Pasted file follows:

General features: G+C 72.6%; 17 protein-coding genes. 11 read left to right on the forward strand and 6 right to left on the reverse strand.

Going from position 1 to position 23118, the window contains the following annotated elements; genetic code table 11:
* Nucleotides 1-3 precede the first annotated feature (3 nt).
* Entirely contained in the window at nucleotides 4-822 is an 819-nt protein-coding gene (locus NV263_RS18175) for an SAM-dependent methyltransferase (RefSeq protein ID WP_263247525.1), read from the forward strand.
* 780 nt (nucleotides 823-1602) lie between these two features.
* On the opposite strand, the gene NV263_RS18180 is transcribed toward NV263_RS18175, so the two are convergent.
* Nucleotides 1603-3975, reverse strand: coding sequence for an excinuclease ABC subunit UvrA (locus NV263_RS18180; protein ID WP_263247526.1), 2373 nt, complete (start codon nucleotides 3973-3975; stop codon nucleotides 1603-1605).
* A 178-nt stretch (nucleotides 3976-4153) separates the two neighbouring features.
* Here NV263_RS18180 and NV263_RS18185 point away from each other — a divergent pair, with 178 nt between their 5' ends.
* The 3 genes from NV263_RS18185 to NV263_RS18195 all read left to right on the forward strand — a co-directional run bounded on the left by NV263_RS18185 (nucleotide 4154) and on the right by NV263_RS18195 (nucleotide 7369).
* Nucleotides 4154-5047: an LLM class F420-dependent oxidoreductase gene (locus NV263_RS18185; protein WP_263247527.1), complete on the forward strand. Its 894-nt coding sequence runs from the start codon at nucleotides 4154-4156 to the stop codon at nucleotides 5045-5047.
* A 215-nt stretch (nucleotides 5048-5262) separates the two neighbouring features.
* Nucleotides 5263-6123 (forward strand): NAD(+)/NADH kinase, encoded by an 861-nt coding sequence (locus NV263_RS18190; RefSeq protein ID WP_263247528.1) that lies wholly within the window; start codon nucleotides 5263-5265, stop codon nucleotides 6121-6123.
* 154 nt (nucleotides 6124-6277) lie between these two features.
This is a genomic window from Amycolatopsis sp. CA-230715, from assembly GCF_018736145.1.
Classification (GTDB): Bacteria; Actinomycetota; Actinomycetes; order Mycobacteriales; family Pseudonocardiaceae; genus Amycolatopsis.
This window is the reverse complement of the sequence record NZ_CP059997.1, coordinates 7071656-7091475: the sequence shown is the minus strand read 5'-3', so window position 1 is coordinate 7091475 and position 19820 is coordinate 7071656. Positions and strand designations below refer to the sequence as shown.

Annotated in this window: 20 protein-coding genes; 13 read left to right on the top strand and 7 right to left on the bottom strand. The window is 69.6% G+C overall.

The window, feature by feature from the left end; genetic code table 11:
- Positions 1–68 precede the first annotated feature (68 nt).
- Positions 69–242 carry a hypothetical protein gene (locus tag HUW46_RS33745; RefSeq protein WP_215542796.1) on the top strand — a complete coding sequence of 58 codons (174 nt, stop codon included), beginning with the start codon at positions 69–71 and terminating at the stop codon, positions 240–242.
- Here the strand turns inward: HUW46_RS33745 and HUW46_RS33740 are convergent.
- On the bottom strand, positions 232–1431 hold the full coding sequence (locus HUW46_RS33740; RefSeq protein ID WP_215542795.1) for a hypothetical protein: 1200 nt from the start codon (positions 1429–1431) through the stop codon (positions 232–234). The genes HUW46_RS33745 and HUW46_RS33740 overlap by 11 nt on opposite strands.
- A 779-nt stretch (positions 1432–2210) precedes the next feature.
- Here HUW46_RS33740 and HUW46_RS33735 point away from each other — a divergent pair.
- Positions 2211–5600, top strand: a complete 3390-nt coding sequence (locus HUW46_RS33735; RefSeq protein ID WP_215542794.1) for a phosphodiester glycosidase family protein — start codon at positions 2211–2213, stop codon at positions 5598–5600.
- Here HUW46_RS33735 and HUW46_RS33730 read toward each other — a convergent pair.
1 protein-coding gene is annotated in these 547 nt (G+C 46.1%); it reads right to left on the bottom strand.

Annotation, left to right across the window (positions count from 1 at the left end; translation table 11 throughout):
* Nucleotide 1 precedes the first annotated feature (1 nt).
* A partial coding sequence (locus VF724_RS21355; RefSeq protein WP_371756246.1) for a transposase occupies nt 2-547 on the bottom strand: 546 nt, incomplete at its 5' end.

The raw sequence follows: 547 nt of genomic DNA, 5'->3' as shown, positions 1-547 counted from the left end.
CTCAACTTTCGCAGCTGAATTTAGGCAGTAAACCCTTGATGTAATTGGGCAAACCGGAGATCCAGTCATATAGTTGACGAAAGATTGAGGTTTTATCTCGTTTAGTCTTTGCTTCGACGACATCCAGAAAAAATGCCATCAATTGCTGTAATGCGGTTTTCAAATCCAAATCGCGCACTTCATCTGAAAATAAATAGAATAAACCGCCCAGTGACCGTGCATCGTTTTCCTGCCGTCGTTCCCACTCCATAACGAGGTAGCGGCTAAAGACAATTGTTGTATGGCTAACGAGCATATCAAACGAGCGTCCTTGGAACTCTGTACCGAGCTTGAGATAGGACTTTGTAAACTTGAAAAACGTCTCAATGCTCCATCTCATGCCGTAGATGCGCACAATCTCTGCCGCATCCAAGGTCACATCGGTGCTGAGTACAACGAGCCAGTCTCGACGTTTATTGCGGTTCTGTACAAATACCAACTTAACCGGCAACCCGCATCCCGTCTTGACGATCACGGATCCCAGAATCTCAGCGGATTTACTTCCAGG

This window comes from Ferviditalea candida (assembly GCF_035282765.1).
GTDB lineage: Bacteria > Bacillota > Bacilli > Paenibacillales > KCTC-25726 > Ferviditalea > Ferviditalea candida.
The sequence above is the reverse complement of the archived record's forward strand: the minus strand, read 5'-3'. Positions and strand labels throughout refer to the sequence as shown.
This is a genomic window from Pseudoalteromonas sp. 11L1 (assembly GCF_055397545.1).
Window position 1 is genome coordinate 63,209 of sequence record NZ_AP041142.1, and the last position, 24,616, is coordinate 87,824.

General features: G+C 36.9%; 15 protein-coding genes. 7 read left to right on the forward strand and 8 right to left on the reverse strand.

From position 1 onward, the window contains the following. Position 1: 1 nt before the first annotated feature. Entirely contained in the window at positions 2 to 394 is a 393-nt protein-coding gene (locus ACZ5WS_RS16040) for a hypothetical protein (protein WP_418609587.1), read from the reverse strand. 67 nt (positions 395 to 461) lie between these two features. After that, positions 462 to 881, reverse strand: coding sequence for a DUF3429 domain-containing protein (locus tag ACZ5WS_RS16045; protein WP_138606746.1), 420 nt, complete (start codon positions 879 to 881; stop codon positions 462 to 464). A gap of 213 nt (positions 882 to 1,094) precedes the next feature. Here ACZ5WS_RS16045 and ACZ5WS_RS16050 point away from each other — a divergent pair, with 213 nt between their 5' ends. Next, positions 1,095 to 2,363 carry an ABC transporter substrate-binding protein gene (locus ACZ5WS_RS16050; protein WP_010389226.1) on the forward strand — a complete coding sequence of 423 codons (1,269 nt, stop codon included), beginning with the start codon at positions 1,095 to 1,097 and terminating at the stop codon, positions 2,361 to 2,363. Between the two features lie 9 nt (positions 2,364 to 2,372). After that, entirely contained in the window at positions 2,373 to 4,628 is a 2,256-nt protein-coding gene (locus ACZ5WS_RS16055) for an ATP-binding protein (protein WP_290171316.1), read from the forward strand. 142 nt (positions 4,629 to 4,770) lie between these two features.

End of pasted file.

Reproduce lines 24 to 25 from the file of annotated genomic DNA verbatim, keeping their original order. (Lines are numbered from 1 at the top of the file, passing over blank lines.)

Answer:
- A 779-nt stretch (positions 1432–2210) precedes the next feature.
- Here HUW46_RS33740 and HUW46_RS33735 point away from each other — a divergent pair.